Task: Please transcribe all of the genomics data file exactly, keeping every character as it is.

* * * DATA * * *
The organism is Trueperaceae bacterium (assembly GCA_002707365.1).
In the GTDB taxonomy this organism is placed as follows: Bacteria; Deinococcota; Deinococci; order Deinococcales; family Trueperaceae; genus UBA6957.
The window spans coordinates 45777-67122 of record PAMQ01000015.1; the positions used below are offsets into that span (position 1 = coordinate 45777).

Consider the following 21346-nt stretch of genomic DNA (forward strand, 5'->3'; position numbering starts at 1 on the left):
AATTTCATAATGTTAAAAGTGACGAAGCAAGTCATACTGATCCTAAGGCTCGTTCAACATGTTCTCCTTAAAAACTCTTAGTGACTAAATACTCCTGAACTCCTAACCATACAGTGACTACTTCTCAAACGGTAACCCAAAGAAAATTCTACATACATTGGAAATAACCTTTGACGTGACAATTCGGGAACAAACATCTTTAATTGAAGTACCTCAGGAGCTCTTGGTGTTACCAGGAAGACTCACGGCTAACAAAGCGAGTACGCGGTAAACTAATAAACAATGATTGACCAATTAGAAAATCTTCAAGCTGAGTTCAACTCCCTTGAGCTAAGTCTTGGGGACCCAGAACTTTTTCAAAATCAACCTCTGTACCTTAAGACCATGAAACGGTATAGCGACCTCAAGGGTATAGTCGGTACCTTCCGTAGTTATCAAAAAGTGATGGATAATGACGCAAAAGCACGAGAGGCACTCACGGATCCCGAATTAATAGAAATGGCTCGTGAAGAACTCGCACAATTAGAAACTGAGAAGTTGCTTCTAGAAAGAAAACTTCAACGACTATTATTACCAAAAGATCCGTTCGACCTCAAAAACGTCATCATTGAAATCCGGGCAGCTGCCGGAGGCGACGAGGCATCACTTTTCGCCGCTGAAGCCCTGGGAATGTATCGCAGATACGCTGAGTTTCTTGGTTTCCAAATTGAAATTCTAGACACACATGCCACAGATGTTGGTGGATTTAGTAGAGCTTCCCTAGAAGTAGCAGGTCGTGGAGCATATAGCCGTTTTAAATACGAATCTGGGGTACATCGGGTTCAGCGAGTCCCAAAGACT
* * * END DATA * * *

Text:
The organism is Trueperaceae bacterium (assembly GCA_002707365.1).
In the GTDB taxonomy this organism is placed as follows: Bacteria; Deinococcota; Deinococci; order Deinococcales; family Trueperaceae; genus UBA6957.
The window spans coordinates 45777-67122 of record PAMQ01000015.1; the positions used below are offsets into that span (position 1 = coordinate 45777).

Consider the following 21346-nt stretch of genomic DNA (forward strand, 5'->3'; position numbering starts at 1 on the left):
AATTTCATAATGTTAAAAGTGACGAAGCAAGTCATACTGATCCTAAGGCTCGTTCAACATGTTCTCCTTAAAAACTCTTAGTGACTAAATACTCCTGAACTCCTAACCATACAGTGACTACTTCTCAAACGGTAACCCAAAGAAAATTCTACATACATTGGAAATAACCTTTGACGTGACAATTCGGGAACAAACATCTTTAATTGAAGTACCTCAGGAGCTCTTGGTGTTACCAGGAAGACTCACGGCTAACAAAGCGAGTACGCGGTAAACTAATAAACAATGATTGACCAATTAGAAAATCTTCAAGCTGAGTTCAACTCCCTTGAGCTAAGTCTTGGGGACCCAGAACTTTTTCAAAATCAACCTCTGTACCTTAAGACCATGAAACGGTATAGCGACCTCAAGGGTATAGTCGGTACCTTCCGTAGTTATCAAAAAGTGATGGATAATGACGCAAAAGCACGAGAGGCACTCACGGATCCCGAATTAATAGAAATGGCTCGTGAAGAACTCGCACAATTAGAAACTGAGAAGTTGCTTCTAGAAAGAAAACTTCAACGACTATTATTACCAAAAGATCCGTTCGACCTCAAAAACGTCATCATTGAAATCCGGGCAGCTGCCGGAGGCGACGAGGCATCACTTTTCGCCGCTGAAGCCCTGGGAATGTATCGCAGATACGCTGAGTTTCTTGGTTTCCAAATTGAAATTCTAGACACACATGCCACAGATGTTGGTGGATTTAGTAGAGCTTCCCTAGAAGTAGCAGGTCGTGGAGCATATAGCCGTTTTAAATACGAATCTGGGGTACATCGGGTTCAGCGAGTCCCAAAGACT